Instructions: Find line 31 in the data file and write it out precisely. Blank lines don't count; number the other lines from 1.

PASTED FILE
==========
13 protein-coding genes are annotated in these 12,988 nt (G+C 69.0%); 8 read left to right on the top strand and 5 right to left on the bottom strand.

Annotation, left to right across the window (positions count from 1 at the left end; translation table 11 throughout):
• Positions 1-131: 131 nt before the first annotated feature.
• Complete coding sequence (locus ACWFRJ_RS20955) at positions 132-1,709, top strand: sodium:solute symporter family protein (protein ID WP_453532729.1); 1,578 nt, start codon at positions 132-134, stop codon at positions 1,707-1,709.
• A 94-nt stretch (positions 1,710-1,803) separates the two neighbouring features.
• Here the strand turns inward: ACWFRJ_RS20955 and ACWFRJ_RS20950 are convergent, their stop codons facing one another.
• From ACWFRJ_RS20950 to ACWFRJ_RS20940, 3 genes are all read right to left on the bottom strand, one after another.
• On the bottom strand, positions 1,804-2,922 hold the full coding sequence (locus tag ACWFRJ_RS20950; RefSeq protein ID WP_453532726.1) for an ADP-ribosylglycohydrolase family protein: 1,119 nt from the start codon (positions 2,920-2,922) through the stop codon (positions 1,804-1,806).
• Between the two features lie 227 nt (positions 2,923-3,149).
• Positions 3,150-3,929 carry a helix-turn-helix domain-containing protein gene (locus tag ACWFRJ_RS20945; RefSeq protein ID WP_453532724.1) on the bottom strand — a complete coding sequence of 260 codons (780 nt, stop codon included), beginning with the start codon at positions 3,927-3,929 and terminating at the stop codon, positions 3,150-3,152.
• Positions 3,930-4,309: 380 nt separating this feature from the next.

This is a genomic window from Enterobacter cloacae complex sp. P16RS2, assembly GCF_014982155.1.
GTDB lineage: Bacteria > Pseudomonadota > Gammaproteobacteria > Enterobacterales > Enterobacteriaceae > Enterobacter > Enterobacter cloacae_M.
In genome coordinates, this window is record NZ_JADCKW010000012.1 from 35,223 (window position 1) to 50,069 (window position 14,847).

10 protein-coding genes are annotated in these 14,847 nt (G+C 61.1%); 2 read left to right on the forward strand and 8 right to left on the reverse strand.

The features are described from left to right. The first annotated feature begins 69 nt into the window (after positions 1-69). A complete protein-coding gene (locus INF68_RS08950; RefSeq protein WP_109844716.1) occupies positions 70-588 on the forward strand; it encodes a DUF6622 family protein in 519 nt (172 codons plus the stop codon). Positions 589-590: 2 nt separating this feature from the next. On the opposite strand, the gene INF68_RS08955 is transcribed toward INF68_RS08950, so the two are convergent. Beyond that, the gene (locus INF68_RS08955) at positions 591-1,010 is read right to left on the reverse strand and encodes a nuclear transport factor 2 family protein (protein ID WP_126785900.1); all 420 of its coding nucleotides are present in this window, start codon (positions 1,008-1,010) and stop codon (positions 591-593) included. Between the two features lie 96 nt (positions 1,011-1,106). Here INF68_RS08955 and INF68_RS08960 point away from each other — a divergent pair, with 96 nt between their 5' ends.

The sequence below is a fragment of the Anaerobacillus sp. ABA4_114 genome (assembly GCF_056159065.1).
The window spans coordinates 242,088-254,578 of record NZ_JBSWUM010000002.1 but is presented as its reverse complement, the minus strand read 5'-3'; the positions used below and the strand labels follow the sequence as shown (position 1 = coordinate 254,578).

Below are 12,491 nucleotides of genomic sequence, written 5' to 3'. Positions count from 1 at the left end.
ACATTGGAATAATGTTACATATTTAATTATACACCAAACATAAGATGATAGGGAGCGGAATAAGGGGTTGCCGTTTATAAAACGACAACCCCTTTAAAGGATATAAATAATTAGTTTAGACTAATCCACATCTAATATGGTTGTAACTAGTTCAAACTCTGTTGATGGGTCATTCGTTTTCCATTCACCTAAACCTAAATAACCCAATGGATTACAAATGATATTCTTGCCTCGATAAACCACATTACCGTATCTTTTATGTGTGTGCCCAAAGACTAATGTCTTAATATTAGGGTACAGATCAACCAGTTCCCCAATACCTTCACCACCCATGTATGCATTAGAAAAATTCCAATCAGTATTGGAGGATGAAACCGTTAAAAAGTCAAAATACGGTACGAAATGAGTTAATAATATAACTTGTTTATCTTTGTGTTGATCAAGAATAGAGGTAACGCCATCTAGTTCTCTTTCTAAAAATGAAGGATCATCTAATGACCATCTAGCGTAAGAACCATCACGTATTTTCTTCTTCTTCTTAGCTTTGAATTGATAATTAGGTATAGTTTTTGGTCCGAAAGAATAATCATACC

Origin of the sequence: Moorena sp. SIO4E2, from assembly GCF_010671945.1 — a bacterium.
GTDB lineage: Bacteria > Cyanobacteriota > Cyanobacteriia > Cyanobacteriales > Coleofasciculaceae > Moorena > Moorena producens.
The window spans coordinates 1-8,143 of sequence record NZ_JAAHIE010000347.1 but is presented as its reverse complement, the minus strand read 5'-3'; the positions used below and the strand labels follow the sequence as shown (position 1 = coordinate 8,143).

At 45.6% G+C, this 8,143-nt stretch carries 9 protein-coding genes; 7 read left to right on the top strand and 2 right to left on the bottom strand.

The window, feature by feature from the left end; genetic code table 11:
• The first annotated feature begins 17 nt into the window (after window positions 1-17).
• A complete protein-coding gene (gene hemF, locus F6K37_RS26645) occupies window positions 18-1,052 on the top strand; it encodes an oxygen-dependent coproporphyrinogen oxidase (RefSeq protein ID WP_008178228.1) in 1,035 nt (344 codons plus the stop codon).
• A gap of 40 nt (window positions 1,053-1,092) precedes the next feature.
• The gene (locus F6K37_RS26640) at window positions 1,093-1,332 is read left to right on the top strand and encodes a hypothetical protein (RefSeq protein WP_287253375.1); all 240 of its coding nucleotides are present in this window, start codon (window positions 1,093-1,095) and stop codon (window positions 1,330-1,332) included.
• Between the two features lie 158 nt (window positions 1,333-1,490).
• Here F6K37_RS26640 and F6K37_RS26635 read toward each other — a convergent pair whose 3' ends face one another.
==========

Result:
• Here F6K37_RS26640 and F6K37_RS26635 read toward each other — a convergent pair whose 3' ends face one another.